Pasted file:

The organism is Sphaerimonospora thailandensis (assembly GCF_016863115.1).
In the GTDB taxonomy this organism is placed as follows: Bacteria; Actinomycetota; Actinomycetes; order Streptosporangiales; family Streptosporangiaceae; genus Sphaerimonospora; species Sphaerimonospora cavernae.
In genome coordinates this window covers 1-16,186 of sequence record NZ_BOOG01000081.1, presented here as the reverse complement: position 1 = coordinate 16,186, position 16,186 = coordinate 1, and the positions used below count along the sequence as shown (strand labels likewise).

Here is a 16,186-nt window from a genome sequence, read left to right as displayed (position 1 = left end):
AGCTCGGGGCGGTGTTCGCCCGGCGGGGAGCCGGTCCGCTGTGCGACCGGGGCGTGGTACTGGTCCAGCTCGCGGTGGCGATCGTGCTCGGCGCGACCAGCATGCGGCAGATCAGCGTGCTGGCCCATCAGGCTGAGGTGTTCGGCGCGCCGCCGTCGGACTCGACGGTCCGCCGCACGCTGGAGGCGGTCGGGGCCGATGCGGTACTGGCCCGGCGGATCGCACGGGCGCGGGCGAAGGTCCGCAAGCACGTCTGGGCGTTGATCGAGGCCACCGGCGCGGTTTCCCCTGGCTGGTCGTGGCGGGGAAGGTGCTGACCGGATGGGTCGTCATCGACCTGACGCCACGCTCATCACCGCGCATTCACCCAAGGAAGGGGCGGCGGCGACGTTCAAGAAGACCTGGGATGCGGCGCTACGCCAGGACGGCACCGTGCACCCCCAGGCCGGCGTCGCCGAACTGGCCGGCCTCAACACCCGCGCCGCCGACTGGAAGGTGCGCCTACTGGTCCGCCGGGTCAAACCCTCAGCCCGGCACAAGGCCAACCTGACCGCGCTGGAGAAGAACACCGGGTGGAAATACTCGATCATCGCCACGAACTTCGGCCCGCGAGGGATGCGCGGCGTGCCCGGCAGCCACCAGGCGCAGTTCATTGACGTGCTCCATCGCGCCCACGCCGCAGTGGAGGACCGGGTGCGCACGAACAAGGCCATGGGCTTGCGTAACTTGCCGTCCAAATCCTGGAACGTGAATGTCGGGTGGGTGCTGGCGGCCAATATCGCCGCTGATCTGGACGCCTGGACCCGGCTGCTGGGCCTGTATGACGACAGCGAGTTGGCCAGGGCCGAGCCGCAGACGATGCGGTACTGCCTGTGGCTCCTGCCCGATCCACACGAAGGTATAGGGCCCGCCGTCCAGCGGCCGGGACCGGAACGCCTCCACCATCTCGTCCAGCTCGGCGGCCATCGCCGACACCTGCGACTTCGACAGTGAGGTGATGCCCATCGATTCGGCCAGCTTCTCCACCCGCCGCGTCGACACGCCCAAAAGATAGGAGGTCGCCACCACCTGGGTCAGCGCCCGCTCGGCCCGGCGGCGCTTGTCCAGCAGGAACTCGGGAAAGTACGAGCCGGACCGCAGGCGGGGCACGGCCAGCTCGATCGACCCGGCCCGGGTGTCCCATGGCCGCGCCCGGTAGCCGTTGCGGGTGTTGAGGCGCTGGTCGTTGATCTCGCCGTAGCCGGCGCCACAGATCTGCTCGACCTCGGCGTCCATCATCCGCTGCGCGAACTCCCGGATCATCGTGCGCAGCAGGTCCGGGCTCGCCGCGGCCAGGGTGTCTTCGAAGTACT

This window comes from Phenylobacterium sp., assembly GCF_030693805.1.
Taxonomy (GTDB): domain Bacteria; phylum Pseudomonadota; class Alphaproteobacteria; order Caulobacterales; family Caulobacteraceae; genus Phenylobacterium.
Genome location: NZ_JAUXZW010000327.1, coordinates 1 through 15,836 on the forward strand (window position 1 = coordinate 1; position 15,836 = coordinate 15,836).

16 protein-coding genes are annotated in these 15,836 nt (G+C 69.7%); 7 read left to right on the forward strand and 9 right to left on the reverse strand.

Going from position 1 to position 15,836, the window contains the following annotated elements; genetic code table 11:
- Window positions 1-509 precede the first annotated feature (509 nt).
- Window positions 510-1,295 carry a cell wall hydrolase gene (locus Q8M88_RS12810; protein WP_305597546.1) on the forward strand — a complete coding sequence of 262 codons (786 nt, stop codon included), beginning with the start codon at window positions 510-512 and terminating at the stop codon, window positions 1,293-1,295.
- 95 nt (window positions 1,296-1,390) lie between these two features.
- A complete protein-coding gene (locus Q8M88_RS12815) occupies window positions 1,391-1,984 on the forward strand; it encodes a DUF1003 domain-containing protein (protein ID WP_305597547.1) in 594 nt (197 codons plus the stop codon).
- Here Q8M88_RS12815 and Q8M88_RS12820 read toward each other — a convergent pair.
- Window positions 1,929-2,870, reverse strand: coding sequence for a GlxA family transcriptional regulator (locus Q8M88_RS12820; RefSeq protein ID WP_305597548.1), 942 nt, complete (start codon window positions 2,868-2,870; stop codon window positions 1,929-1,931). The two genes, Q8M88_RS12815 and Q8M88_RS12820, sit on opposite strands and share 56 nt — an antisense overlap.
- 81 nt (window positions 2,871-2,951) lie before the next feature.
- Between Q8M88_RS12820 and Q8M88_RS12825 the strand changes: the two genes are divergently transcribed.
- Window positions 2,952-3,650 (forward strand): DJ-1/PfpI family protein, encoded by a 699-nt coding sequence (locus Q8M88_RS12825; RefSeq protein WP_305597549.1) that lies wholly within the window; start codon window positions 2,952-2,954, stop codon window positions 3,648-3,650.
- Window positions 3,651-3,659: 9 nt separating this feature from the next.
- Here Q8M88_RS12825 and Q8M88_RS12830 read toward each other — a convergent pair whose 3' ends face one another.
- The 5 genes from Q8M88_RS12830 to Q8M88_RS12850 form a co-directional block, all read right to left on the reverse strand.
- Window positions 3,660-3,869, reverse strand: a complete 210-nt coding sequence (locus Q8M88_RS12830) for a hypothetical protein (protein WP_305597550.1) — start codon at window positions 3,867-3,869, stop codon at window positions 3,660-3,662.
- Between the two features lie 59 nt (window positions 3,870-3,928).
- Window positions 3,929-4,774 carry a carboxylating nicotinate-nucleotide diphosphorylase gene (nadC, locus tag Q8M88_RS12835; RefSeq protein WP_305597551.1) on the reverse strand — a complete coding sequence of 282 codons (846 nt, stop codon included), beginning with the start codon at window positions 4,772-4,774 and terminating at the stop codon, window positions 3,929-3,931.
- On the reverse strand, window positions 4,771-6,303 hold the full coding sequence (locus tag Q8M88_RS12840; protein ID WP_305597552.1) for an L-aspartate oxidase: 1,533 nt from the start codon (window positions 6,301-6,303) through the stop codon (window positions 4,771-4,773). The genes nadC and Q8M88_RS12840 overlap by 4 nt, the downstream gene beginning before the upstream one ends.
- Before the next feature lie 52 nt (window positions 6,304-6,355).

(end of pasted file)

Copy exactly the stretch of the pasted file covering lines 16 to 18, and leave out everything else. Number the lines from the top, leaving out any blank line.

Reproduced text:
- Window positions 1,929-2,870, reverse strand: coding sequence for a GlxA family transcriptional regulator (locus Q8M88_RS12820; RefSeq protein ID WP_305597548.1), 942 nt, complete (start codon window positions 2,868-2,870; stop codon window positions 1,929-1,931). The two genes, Q8M88_RS12815 and Q8M88_RS12820, sit on opposite strands and share 56 nt — an antisense overlap.
- 81 nt (window positions 2,871-2,951) lie before the next feature.
- Between Q8M88_RS12820 and Q8M88_RS12825 the strand changes: the two genes are divergently transcribed.